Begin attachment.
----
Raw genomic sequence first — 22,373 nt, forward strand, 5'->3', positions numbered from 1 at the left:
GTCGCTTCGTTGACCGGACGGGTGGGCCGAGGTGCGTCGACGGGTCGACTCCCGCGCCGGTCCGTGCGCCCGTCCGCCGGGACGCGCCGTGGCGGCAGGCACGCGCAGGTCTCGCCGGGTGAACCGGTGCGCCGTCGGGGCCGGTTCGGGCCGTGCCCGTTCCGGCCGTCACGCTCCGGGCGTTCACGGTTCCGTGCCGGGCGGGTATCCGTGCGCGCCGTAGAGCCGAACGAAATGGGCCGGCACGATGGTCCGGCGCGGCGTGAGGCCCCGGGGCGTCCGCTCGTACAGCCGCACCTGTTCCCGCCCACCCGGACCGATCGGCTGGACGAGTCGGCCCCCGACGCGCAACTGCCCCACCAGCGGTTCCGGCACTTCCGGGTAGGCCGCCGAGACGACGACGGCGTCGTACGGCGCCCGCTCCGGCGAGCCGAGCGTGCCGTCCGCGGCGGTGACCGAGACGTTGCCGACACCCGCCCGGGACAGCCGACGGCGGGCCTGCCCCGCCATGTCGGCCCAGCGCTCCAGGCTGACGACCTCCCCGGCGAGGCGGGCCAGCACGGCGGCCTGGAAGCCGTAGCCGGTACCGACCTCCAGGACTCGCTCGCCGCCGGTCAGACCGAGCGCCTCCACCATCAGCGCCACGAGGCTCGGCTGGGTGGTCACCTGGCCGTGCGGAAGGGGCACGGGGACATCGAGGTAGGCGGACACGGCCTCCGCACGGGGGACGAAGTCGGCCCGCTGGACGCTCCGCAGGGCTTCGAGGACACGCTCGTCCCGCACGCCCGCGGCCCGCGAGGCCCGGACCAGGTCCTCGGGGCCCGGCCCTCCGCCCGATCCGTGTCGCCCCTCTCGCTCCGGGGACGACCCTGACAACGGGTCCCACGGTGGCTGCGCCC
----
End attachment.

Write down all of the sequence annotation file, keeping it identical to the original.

Raw genomic sequence first — 22,373 nt, forward strand, 5'->3', positions numbered from 1 at the left:
GTCGCTTCGTTGACCGGACGGGTGGGCCGAGGTGCGTCGACGGGTCGACTCCCGCGCCGGTCCGTGCGCCCGTCCGCCGGGACGCGCCGTGGCGGCAGGCACGCGCAGGTCTCGCCGGGTGAACCGGTGCGCCGTCGGGGCCGGTTCGGGCCGTGCCCGTTCCGGCCGTCACGCTCCGGGCGTTCACGGTTCCGTGCCGGGCGGGTATCCGTGCGCGCCGTAGAGCCGAACGAAATGGGCCGGCACGATGGTCCGGCGCGGCGTGAGGCCCCGGGGCGTCCGCTCGTACAGCCGCACCTGTTCCCGCCCACCCGGACCGATCGGCTGGACGAGTCGGCCCCCGACGCGCAACTGCCCCACCAGCGGTTCCGGCACTTCCGGGTAGGCCGCCGAGACGACGACGGCGTCGTACGGCGCCCGCTCCGGCGAGCCGAGCGTGCCGTCCGCGGCGGTGACCGAGACGTTGCCGACACCCGCCCGGGACAGCCGACGGCGGGCCTGCCCCGCCATGTCGGCCCAGCGCTCCAGGCTGACGACCTCCCCGGCGAGGCGGGCCAGCACGGCGGCCTGGAAGCCGTAGCCGGTACCGACCTCCAGGACTCGCTCGCCGCCGGTCAGACCGAGCGCCTCCACCATCAGCGCCACGAGGCTCGGCTGGGTGGTCACCTGGCCGTGCGGAAGGGGCACGGGGACATCGAGGTAGGCGGACACGGCCTCCGCACGGGGGACGAAGTCGGCCCGCTGGACGCTCCGCAGGGCTTCGAGGACACGCTCGTCCCGCACGCCCGCGGCCCGCGAGGCCCGGACCAGGTCCTCGGGGCCCGGCCCTCCGCCCGATCCGTGTCGCCCCTCTCGCTCCGGGGACGACCCTGACAACGGGTCCCACGGTGGCTGCGCCC